Every month we winnow the hundreds of upcoming titles down to the few that we’re most excited to listen to. It’s a tough job, but somebody’s gotta do it. Here’s what the Tattle team will be listening to this August!

Lucky Us by Amy Bloom

As both a National Book Award and National Book Critics Circle Award finalist for her short stories collections, Amy Bloom has a lot to live up to with her new novel, but I’m confident she’ll pull it off. With a 125,000 announced first print run and a planned 11-city author tour, Random House thinks so, too. If first lines make the book, you can hardly fail to be intrigued by the opening lines of Lucky Us: “My father’s wife died. My mother said we should drive down to his place and see what might be in it for us.” I snagged an advance copy and started reading it last night, and now I’m basically just waiting to be able to go home and find out what happens to these two sisters in 1940s America. My take so far: Iris may be the star, but quiet Eva is the one I’m cheering for.

Audio published by Random House Audio. Available 8/1/2014.

 

Colorless Tsukuru Tazaki and His Years of Pilgrimage by Haruki Murakami

Fans of the internationally bestselling epic 1Q84 rejoice! At last, the English edition of Murakami’s new novel is almost here! The 250,000 announced first print run for this literary novel is testament to the anticipation of Murakami’s fans. With his new novel, Murakami returns to the lyrical realism that made him famous with Norwegian Wood, this time set against the social realities of contemporary Japan. Even the title has a sort of dreamy symbolism to it, a reference to the story’s detail that Tsukuru always felt out of place in his group of friends because he was the only one whose name did not have a character that stood for a color. Years after leaving his childhood home, Colorless Tsukuru returns to find out why his close-knit group of friends completely turned on him after high school, refusing to have anything to do with him.

Audio published by Random House Audio. Available 8/12/2014.

 

The Miniaturist by Jessie Burton

In March, I recommended the debut novel The Anatomy Lesson by Nina Siegal (and I’m not the only one—it became an Oprah.com Book of the Week). You know when you finish a book and you just don’t want to leave that world behind? Now you can stay in 17th century Amsterdam just a little longer! Set in the same time and place as Siegal’s book, and also featuring an artist, The Miniaturist promises an enchanting, suspenseful story of love and betrayal in the tradition of Emma Donoghue.

Audio published by HarperCollins Publishers. Available 8/26/2014.

 

Season of the Dragonflies by Sarah Creech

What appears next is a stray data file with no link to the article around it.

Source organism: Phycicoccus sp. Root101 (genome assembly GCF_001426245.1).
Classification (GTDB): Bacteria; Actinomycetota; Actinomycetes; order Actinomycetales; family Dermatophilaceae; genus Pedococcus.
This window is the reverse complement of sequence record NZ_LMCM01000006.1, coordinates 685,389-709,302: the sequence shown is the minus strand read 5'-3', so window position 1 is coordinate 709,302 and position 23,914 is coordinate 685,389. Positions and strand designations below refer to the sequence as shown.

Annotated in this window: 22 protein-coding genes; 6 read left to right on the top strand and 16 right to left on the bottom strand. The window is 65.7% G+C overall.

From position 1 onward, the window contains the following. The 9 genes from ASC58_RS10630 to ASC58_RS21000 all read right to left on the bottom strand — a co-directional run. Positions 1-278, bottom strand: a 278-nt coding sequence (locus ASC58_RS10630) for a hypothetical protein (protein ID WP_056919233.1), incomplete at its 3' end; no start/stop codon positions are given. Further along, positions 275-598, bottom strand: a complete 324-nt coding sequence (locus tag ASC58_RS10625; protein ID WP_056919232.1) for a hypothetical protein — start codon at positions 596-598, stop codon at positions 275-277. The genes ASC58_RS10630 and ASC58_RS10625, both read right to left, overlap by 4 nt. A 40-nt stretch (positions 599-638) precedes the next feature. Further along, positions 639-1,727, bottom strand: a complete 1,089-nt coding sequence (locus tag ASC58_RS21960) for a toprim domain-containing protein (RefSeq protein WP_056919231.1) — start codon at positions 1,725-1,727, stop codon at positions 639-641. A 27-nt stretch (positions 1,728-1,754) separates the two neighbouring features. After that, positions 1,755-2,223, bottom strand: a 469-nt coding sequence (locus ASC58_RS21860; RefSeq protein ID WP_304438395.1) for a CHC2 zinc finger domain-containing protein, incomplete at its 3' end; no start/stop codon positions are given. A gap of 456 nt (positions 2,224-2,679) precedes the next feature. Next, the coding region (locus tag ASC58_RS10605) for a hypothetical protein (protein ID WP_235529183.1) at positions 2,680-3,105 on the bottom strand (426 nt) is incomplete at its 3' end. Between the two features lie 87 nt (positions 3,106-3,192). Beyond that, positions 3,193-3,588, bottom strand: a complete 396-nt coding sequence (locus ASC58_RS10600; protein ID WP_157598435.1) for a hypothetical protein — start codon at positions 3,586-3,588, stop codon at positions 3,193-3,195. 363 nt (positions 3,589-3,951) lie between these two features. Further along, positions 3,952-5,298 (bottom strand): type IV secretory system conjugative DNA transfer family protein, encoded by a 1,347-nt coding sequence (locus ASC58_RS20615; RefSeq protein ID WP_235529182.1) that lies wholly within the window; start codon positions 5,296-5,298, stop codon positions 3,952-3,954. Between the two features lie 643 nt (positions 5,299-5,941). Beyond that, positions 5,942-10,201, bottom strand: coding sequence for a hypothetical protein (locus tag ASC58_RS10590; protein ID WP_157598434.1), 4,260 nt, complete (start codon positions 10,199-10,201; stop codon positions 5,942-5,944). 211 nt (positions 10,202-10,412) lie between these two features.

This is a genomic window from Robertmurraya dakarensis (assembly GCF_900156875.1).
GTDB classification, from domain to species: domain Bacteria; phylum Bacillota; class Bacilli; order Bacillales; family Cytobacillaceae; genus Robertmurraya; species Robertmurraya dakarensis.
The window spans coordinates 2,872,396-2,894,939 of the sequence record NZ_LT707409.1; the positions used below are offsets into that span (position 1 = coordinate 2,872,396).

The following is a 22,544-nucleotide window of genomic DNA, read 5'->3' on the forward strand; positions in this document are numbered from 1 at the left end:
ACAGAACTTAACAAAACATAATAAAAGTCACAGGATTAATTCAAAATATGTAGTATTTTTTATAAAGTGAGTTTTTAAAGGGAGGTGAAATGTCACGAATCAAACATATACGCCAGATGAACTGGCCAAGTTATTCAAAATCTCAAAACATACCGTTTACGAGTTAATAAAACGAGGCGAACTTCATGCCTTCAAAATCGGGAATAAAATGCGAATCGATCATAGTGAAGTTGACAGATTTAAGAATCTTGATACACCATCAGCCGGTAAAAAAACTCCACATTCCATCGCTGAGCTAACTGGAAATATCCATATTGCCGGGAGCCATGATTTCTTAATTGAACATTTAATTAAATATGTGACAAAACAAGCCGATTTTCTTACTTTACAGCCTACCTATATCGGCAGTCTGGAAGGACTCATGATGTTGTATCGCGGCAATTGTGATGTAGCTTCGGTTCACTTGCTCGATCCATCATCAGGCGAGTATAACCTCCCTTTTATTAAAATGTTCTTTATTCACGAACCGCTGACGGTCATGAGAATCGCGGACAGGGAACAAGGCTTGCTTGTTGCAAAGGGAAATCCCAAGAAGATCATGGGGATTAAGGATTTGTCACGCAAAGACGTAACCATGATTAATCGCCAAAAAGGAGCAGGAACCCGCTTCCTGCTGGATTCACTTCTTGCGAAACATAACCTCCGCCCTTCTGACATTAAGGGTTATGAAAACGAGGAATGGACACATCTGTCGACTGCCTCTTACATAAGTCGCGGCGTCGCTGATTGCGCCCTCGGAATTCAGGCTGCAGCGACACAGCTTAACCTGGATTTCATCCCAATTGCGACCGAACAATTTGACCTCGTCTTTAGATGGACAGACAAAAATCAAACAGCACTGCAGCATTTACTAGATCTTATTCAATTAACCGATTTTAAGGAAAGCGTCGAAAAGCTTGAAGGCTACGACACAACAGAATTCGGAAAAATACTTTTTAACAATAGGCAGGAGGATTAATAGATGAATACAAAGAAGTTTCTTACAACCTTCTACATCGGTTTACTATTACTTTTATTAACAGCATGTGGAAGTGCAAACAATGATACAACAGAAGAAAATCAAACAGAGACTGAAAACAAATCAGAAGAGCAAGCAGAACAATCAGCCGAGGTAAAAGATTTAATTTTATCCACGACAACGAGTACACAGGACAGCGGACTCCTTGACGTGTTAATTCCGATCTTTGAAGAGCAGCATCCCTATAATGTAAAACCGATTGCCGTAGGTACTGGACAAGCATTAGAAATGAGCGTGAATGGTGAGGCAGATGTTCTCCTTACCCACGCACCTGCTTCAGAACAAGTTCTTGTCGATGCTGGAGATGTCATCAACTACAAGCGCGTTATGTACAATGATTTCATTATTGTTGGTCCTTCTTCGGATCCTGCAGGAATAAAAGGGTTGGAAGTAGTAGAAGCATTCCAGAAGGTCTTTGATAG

I have to admit that I don’t usually go for stories with magic and I’m rarely interested in elements of fantasy mixed into my otherwise contemporary fiction. But there’s something about this one that just draws me in. Maybe it’s because the Blue Ridge Mountains setting feels magical or because I’m a sucker for multi-generational family stories and the bonds between mothers, daughters, and sisters. This debut about a family of women and the magic they concoct is one to recommend for fans of Alice Hoffman, Sarah Addison Allen, and Adriana Trigiani.

Audio published by HarperCollins Publishers. Available 8/12/2014.

 

I Am Malala, Young Reader’s Edition by Malala Yousafzai and Patricia McCormick

I feel like I hardly even need to talk about how excited I am about this Young Reader’s Edition—geared for ages 10 and up—of fearless education advocate Malala Yousafzai’s memoir. Anyone who’s talked to me for more than five minutes in the last six months knows I’m excited about this one. I learned so much from I Am Malala and I’m thrilled that children and teens will now get to benefit from her story. And who better to co-author it than two-time National Book Award finalist Patricia McCormick, author of Sold? Wow, can you imagine being in a room with these two at the same time?

Audio published by Blackstone Audio. Available 8/5/2014.

 

Positive by Paige Rawl and Ali Benjamin

Just in case your younger patrons need even more inspiration after finishing up I Am Malala, they can turn to Paige Rawl’s memoir of being born HIV-positive and what happened when, in middle school, she disclosed her condition to a friend for the first time. With a powerful anti-bullying message, Rawl inspires teens and adults alike to live a life guided by compassion. This would be a great pick for kids who enjoyed Wonder and are now aging into high school.

Audio published by HarperCollins Publishers. Available 8/26/2014.